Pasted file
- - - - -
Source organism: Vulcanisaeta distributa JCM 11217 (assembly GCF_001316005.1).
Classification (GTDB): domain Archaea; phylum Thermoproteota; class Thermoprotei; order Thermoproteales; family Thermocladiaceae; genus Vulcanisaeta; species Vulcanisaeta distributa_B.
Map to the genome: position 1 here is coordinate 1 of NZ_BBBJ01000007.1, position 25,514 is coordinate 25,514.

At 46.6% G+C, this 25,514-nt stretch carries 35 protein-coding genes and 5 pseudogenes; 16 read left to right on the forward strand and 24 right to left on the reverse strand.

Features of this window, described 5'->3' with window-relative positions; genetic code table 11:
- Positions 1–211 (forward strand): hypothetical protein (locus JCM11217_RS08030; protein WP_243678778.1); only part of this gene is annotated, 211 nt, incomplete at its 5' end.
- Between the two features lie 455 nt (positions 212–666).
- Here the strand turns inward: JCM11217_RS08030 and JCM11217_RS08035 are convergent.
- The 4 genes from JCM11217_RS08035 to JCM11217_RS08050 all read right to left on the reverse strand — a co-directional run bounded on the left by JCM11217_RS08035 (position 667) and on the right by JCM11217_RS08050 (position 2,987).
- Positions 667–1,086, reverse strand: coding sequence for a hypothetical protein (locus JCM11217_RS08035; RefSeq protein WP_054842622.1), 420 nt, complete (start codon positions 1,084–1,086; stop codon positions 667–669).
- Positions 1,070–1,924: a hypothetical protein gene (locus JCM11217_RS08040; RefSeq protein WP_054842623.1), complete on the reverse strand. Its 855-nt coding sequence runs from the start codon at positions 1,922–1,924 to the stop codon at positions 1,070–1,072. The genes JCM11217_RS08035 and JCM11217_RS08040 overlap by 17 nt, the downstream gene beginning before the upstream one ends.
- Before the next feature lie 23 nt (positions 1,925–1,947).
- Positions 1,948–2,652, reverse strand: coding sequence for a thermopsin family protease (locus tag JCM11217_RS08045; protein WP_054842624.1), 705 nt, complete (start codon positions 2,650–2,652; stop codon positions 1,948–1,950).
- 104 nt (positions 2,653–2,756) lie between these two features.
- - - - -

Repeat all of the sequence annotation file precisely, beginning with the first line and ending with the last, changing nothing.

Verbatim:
Source organism: Vulcanisaeta distributa JCM 11217 (assembly GCF_001316005.1).
Classification (GTDB): domain Archaea; phylum Thermoproteota; class Thermoprotei; order Thermoproteales; family Thermocladiaceae; genus Vulcanisaeta; species Vulcanisaeta distributa_B.
Map to the genome: position 1 here is coordinate 1 of NZ_BBBJ01000007.1, position 25,514 is coordinate 25,514.

At 46.6% G+C, this 25,514-nt stretch carries 35 protein-coding genes and 5 pseudogenes; 16 read left to right on the forward strand and 24 right to left on the reverse strand.

Features of this window, described 5'->3' with window-relative positions; genetic code table 11:
- Positions 1–211 (forward strand): hypothetical protein (locus JCM11217_RS08030; protein WP_243678778.1); only part of this gene is annotated, 211 nt, incomplete at its 5' end.
- Between the two features lie 455 nt (positions 212–666).
- Here the strand turns inward: JCM11217_RS08030 and JCM11217_RS08035 are convergent.
- The 4 genes from JCM11217_RS08035 to JCM11217_RS08050 all read right to left on the reverse strand — a co-directional run bounded on the left by JCM11217_RS08035 (position 667) and on the right by JCM11217_RS08050 (position 2,987).
- Positions 667–1,086, reverse strand: coding sequence for a hypothetical protein (locus JCM11217_RS08035; RefSeq protein WP_054842622.1), 420 nt, complete (start codon positions 1,084–1,086; stop codon positions 667–669).
- Positions 1,070–1,924: a hypothetical protein gene (locus JCM11217_RS08040; RefSeq protein WP_054842623.1), complete on the reverse strand. Its 855-nt coding sequence runs from the start codon at positions 1,922–1,924 to the stop codon at positions 1,070–1,072. The genes JCM11217_RS08035 and JCM11217_RS08040 overlap by 17 nt, the downstream gene beginning before the upstream one ends.
- Before the next feature lie 23 nt (positions 1,925–1,947).
- Positions 1,948–2,652, reverse strand: coding sequence for a thermopsin family protease (locus tag JCM11217_RS08045; protein WP_054842624.1), 705 nt, complete (start codon positions 2,650–2,652; stop codon positions 1,948–1,950).
- 104 nt (positions 2,653–2,756) lie between these two features.